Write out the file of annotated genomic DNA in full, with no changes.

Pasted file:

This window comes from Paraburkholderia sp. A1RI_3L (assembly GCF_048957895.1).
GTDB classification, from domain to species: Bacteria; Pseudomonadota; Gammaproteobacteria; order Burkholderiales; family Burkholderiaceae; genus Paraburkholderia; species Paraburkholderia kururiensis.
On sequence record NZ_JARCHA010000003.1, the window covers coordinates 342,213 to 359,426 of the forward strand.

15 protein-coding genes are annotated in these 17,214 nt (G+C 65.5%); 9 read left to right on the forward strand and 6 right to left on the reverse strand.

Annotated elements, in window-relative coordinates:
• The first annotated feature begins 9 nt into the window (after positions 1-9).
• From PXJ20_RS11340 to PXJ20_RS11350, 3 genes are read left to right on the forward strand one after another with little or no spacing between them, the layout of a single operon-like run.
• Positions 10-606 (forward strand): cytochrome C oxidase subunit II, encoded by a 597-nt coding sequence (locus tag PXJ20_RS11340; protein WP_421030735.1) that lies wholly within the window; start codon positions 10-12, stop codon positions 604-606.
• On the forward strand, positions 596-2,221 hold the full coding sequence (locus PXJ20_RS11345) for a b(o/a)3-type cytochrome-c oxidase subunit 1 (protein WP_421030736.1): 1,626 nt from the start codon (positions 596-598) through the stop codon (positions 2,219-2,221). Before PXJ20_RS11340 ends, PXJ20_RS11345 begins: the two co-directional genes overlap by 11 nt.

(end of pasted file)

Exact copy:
This window comes from Paraburkholderia sp. A1RI_3L (assembly GCF_048957895.1).
GTDB classification, from domain to species: Bacteria; Pseudomonadota; Gammaproteobacteria; order Burkholderiales; family Burkholderiaceae; genus Paraburkholderia; species Paraburkholderia kururiensis.
On sequence record NZ_JARCHA010000003.1, the window covers coordinates 342,213 to 359,426 of the forward strand.

15 protein-coding genes are annotated in these 17,214 nt (G+C 65.5%); 9 read left to right on the forward strand and 6 right to left on the reverse strand.

Annotated elements, in window-relative coordinates:
• The first annotated feature begins 9 nt into the window (after positions 1-9).
• From PXJ20_RS11340 to PXJ20_RS11350, 3 genes are read left to right on the forward strand one after another with little or no spacing between them, the layout of a single operon-like run.
• Positions 10-606 (forward strand): cytochrome C oxidase subunit II, encoded by a 597-nt coding sequence (locus tag PXJ20_RS11340; protein WP_421030735.1) that lies wholly within the window; start codon positions 10-12, stop codon positions 604-606.
• On the forward strand, positions 596-2,221 hold the full coding sequence (locus PXJ20_RS11345) for a b(o/a)3-type cytochrome-c oxidase subunit 1 (protein WP_421030736.1): 1,626 nt from the start codon (positions 596-598) through the stop codon (positions 2,219-2,221). Before PXJ20_RS11340 ends, PXJ20_RS11345 begins: the two co-directional genes overlap by 11 nt.